I'm old enough to remember friends and boyfriends sending me letters at university (I know, I'm a dinosaur) so I've got a definite soft spot for the traditional art of letter writing. I also like a train journey, and the new Postal Museum in London has the coolest little train that kids adore. Signed, sealed, delivered, it's very family friendly.
It’s the time of year when we’re all excited by the pitter patter of the postman’s feet, and an excellent opportunity to review the new Postal Museum in London.
Any visitor attraction in London faces stiff competition so every new site needs a quality USP to draw the punters, and the Postal Museum has a really cool one – the Mail Rail. Opened in September 2017, this tiny train chugs its way under the streets of London, with video projections on the walls telling passengers the story of the world’s first social media i.e. the post.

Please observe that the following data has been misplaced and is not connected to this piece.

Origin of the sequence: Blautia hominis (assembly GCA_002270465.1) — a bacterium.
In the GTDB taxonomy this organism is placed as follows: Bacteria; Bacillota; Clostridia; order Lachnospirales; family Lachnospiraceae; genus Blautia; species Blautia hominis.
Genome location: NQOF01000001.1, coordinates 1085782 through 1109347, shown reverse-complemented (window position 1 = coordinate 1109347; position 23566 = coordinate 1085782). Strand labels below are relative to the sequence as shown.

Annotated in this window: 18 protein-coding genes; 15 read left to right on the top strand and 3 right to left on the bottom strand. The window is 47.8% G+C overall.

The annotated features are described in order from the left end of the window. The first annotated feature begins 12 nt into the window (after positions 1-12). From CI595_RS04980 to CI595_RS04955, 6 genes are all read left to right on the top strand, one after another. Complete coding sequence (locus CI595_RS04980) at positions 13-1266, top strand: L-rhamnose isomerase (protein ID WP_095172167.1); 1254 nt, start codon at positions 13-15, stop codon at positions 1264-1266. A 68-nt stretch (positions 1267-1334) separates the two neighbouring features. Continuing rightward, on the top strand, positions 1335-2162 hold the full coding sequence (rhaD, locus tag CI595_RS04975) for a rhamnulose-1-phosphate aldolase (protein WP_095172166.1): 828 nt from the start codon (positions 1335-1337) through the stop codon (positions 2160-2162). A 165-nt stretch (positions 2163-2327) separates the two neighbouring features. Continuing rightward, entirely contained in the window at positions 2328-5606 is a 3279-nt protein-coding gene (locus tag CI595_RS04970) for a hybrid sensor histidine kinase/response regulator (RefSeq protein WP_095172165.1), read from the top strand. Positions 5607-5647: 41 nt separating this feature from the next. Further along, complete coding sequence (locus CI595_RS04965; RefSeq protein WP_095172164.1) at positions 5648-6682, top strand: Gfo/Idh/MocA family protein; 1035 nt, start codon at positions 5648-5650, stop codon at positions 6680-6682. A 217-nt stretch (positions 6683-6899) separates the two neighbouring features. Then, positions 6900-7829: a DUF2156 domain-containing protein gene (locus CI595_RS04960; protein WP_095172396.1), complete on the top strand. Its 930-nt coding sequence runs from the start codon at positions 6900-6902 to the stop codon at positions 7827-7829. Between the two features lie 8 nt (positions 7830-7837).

The wee trains were used to carry London’s post, as many as eighteen trains could be whizzing about at any one time, carrying four million letters a day! Two hundred people worked in shifts to keep this running smoothly – it’s amazing what can be happening literally under our feet. But when the line ceased operations in 2003 the rail system was maintained by engineer Ray Middlesworth and his team. I think it’s very James Bond that the line was maintained, just in case, because we never really know when we’ll need a little train track under London. Now it’s a very novel, curious, exciting visitor attraction.